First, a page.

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United States Department of Agriculture

Agricultural Research Service

Research Project: Biomonitoring of Nutritional and Environmental Stress in Plants

Location: Application Technology Research Unit

2013 Annual Report


1a.Objectives (from AD-416):
The objective of this cooperative project is:.
1)to determine the differences in the expression of genes and proteins in plants grown in a greenhouse environment (no UV-B) compared to those in 'field conditions' (normal ambient UV-B concentrations), and.
2)to identify the protein and genetic changes during hidden hunger, and using this information, deveolop a technique that growers can use to test their plants for specific and/or general nutrient deficiencies.


1b.Approach (from AD-416):
Microarray techniques will be used to rapidly screen for global differences in gene expression between the two different UV-B environments and nutrient (i.e., N,P,K,Fe,B, and Mg) stress. The initial use of an existing model plant system (i.e., Arabidopsis thaliana) for this work will facilitate identification of specific genes that are responsive to the absence of UV-B during growth. After identifying such UV-B and nutrient stress responsive genes in Arabidopsis, we can then identify related genes in bedding plant species (i.e., impatiens, petunia, begonia, geranium, marigold, pansy, chrysanthemum, and New Guinea impatiens). Simultaneously, proteomics techniques (i.e., identification of proteins of interest by 2-D gel analysis, followed by protein sequencing) will be used to screen for global differences in protein expression between the two different UV-B environments.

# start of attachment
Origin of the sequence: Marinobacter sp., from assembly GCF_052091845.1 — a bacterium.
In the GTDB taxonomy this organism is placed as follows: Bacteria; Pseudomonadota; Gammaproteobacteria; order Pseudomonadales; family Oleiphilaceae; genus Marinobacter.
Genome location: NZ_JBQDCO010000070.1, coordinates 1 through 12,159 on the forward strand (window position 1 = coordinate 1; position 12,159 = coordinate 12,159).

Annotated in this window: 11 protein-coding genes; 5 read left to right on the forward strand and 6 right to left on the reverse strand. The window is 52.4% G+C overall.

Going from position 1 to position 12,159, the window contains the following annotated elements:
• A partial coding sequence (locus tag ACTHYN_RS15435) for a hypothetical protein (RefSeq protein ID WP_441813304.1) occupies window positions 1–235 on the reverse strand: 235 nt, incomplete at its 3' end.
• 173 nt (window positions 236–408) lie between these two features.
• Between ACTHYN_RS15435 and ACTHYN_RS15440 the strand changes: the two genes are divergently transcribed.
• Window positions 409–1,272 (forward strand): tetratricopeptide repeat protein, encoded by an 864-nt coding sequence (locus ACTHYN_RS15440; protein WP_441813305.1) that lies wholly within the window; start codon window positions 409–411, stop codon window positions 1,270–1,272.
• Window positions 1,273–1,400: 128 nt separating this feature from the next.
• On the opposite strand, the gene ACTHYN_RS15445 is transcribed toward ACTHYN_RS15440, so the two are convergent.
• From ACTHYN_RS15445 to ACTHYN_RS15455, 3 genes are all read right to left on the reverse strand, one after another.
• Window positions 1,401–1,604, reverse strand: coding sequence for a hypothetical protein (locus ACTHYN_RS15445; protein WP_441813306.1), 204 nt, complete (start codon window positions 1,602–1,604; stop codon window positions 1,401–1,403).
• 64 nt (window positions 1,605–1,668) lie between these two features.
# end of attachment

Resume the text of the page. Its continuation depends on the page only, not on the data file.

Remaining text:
3.Progress Report:

Silicon (Si) is a beneficial element for plants that permits stress to be more effectively alleviated. For many plants, the more effectively Si is taken up, the more effective the stress alleviation. Our work studies both the molecules that transport Si into and through the plant and the way in which these transport molecules are regulated. As we begin to understand how Si transport is regulated, we could apply regulator molecules to activate the transporter proteins, allowing plants to acquire more of the element and helping plants to better deal with stress. This work is applicable to both field agriculture and floriculture.

This project relates to objective 1B of the parent project: Develop new, inexpensive, non-destructive methods to monitor plant growth and stress. Provide rapid, onsite capabilities to test nutrient status of plants, nutrient solutions, and run-off to supplement pH and electrical conductivity information. Apply existing sensor technologies in novel ways to monitor biotic and abiotic plant stress.


Last Modified: 9/20/2014
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